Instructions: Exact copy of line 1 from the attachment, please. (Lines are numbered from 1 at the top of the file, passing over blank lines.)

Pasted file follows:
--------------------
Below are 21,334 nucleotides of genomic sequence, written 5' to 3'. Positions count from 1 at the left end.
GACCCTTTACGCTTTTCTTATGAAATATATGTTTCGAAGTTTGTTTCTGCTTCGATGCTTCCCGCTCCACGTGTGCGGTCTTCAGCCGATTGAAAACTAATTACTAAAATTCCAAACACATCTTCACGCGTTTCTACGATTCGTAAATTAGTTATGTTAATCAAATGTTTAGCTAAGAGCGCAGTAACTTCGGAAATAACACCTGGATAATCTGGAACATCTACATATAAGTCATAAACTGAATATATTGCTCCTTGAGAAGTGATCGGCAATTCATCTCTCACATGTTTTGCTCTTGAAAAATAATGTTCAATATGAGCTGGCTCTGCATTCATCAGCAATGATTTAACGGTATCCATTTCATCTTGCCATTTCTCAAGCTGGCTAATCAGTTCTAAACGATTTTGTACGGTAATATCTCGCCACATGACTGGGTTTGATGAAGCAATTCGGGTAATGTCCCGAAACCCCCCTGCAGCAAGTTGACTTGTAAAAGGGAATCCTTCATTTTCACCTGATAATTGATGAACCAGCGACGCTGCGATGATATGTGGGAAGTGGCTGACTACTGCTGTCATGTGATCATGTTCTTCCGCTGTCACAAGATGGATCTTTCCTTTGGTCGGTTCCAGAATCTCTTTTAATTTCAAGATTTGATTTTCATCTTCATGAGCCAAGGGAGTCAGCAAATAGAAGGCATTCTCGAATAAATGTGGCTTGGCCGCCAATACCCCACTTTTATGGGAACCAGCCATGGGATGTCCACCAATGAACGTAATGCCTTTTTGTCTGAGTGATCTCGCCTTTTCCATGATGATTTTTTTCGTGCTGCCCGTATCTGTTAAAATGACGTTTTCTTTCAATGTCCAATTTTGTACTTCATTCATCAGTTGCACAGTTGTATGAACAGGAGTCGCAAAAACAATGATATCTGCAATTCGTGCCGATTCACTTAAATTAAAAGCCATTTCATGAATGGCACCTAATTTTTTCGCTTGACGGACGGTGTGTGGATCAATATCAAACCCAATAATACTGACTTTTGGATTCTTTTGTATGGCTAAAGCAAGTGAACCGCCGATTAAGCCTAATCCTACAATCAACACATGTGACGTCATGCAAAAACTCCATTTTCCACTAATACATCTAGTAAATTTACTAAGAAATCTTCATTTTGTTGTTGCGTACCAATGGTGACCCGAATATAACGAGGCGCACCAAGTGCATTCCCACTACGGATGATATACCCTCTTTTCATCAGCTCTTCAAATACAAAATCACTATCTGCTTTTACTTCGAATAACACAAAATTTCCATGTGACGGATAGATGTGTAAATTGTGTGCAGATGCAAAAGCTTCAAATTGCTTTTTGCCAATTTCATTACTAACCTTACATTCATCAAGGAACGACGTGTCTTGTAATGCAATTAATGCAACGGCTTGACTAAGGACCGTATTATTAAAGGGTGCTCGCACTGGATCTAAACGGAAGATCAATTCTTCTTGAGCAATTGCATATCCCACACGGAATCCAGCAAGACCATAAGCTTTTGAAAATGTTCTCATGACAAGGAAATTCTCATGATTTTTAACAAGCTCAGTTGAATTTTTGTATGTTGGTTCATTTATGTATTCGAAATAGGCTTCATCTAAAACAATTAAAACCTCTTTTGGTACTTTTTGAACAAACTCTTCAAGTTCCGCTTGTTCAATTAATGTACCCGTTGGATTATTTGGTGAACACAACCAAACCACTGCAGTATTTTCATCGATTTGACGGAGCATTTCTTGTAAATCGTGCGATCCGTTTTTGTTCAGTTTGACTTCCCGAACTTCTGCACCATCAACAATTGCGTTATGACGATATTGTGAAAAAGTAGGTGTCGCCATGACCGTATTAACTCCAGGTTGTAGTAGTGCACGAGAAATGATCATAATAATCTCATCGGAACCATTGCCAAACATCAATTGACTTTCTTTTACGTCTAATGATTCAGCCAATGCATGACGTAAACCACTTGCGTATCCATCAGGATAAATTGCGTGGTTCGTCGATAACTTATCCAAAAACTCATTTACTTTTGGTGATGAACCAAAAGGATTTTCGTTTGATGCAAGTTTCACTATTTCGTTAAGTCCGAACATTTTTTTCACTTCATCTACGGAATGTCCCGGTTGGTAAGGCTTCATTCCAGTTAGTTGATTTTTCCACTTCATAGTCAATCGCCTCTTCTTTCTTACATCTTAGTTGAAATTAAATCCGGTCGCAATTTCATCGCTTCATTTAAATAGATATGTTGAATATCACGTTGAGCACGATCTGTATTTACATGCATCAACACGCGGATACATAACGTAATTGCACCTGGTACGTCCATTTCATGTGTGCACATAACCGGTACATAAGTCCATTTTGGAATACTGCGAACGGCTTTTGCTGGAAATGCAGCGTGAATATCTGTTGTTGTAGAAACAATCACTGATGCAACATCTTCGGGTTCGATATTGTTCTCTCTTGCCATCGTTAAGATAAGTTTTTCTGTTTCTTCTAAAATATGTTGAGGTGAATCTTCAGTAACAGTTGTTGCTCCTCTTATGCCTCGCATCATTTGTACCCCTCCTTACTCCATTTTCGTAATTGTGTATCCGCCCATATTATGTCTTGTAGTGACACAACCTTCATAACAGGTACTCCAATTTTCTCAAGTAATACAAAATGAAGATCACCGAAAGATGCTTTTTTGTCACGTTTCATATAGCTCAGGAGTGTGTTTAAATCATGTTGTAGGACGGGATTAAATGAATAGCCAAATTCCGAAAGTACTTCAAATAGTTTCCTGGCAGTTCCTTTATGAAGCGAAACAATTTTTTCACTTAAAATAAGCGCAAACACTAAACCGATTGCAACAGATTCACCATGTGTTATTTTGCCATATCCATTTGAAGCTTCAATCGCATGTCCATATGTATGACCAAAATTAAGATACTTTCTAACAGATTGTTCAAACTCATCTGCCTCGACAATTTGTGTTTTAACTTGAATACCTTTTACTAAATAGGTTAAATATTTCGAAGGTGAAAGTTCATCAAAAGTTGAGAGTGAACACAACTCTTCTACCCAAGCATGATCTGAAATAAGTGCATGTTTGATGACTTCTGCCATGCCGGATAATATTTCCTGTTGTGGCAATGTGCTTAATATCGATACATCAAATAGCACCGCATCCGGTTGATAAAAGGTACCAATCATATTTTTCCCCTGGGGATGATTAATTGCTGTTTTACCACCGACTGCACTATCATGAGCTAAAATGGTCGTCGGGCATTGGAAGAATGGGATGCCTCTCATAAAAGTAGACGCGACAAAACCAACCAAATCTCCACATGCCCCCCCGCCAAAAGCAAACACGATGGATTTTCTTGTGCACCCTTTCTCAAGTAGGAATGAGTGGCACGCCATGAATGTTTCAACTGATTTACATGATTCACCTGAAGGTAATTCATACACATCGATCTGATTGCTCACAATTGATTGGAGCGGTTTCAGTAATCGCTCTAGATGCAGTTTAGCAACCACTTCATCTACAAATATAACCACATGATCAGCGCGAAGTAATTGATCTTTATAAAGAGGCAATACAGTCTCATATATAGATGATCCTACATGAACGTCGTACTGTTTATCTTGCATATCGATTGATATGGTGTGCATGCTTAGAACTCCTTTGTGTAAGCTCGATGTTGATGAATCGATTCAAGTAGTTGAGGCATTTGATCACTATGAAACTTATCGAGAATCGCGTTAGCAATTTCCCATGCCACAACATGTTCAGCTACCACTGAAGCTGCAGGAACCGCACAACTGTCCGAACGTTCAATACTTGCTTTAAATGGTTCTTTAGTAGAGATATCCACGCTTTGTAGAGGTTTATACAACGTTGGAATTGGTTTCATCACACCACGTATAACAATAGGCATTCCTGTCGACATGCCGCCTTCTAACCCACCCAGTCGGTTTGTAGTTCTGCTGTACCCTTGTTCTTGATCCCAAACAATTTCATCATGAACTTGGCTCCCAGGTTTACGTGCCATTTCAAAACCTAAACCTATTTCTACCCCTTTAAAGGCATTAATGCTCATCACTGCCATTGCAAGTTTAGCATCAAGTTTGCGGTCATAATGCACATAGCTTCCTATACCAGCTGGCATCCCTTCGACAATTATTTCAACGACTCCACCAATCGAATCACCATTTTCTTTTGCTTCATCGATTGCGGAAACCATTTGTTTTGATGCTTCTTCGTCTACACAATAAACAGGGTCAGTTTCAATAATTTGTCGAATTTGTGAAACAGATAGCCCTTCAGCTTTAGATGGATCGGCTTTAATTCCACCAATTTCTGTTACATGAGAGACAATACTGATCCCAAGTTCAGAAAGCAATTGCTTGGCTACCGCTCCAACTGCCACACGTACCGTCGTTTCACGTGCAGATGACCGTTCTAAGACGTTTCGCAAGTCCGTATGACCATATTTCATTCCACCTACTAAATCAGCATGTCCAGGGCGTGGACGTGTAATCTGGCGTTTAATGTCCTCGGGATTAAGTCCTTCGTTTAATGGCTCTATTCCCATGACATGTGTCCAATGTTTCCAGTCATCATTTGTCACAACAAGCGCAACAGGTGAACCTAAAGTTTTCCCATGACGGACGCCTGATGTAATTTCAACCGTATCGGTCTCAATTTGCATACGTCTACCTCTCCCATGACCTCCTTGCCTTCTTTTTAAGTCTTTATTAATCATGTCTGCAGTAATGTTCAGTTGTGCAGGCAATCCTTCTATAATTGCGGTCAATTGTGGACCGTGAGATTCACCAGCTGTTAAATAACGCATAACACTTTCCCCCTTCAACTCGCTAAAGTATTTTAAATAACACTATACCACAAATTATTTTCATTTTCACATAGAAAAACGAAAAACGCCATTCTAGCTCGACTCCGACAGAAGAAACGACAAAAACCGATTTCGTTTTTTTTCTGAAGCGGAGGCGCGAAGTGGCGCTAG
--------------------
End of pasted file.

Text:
Below are 21,334 nucleotides of genomic sequence, written 5' to 3'. Positions count from 1 at the left end.